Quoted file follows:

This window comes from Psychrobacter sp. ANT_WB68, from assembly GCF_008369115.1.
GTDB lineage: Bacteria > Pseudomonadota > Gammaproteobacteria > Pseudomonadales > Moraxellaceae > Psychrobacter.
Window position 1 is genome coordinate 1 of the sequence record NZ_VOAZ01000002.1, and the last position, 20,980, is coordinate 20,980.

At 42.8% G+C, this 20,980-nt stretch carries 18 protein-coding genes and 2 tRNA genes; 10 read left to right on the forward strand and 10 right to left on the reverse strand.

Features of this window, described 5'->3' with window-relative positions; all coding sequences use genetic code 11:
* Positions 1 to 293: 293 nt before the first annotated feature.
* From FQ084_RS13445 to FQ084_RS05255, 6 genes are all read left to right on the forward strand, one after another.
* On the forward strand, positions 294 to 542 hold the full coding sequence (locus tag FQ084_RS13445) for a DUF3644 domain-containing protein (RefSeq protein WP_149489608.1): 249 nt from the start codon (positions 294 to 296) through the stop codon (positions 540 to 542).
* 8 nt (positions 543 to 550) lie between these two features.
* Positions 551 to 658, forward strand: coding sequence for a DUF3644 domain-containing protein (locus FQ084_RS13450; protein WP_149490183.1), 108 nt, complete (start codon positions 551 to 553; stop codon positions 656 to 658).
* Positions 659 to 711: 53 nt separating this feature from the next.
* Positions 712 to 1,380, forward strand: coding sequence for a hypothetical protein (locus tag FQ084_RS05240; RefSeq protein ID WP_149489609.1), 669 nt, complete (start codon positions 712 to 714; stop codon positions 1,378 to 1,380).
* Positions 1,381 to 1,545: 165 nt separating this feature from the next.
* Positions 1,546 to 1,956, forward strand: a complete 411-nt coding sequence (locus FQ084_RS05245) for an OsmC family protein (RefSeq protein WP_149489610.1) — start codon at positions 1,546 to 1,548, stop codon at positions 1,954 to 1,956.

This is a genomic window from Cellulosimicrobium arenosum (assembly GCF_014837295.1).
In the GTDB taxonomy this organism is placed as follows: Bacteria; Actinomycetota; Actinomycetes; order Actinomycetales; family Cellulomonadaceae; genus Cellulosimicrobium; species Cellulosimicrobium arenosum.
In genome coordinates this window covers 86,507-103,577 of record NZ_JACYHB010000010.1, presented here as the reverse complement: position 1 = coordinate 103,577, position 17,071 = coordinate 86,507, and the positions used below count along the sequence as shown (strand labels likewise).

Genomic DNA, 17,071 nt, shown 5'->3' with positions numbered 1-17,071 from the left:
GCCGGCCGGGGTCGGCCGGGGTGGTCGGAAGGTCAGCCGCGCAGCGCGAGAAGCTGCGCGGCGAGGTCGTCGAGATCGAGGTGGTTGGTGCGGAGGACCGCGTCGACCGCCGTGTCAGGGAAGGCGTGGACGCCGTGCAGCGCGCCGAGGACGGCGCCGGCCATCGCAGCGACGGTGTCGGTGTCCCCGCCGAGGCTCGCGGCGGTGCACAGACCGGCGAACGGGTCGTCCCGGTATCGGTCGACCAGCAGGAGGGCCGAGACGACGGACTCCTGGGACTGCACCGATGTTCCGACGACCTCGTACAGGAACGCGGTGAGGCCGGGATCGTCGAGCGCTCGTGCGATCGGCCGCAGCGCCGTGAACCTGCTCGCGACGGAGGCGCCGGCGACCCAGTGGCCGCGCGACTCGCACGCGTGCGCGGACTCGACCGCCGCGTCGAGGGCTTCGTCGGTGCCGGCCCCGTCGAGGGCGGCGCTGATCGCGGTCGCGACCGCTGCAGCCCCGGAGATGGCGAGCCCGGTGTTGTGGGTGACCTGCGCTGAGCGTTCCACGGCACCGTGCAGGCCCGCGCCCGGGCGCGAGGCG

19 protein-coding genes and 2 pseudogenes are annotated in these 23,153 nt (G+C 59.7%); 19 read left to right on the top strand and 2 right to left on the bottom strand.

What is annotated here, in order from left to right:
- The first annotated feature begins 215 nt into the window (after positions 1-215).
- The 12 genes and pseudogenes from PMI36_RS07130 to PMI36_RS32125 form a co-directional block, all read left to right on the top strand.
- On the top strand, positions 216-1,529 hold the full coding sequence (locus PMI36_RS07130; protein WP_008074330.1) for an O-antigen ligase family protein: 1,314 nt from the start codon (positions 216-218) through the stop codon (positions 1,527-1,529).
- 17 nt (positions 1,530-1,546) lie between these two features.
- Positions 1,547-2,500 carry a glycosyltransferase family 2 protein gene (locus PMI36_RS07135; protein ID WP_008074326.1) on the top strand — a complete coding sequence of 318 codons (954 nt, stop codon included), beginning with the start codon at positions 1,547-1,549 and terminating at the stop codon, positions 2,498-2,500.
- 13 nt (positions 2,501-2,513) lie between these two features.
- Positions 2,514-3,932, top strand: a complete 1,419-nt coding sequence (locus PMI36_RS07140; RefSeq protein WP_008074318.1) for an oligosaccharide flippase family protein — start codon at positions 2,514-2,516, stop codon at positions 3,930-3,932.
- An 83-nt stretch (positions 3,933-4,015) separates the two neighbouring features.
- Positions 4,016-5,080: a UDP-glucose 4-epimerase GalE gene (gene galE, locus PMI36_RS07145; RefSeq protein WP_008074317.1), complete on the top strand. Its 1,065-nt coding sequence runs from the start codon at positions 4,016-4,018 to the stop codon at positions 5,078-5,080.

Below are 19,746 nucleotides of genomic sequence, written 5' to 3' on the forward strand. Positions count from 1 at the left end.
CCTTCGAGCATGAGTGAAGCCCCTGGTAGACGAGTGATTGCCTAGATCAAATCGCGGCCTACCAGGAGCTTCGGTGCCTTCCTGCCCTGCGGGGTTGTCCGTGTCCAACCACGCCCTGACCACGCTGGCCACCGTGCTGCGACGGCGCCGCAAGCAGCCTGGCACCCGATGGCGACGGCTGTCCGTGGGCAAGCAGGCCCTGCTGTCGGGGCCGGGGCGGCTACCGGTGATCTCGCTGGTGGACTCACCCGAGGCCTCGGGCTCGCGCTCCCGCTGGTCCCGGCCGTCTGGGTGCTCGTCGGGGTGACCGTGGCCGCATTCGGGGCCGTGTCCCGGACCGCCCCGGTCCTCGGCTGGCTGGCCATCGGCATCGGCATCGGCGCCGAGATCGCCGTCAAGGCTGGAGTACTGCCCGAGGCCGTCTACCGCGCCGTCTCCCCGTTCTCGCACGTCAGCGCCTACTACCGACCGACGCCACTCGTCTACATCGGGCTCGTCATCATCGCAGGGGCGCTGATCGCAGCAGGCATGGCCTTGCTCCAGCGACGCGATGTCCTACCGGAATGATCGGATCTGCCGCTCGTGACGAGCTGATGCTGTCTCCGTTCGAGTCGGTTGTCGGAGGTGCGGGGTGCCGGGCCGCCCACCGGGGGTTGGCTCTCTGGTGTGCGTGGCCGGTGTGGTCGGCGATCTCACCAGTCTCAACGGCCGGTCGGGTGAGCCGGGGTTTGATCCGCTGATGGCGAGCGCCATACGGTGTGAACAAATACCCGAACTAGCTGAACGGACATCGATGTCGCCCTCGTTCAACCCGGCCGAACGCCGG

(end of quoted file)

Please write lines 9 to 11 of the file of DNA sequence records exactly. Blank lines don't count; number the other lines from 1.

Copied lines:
* 8 nt (positions 543 to 550) lie between these two features.
* Positions 551 to 658, forward strand: coding sequence for a DUF3644 domain-containing protein (locus FQ084_RS13450; protein WP_149490183.1), 108 nt, complete (start codon positions 551 to 553; stop codon positions 656 to 658).
* Positions 659 to 711: 53 nt separating this feature from the next.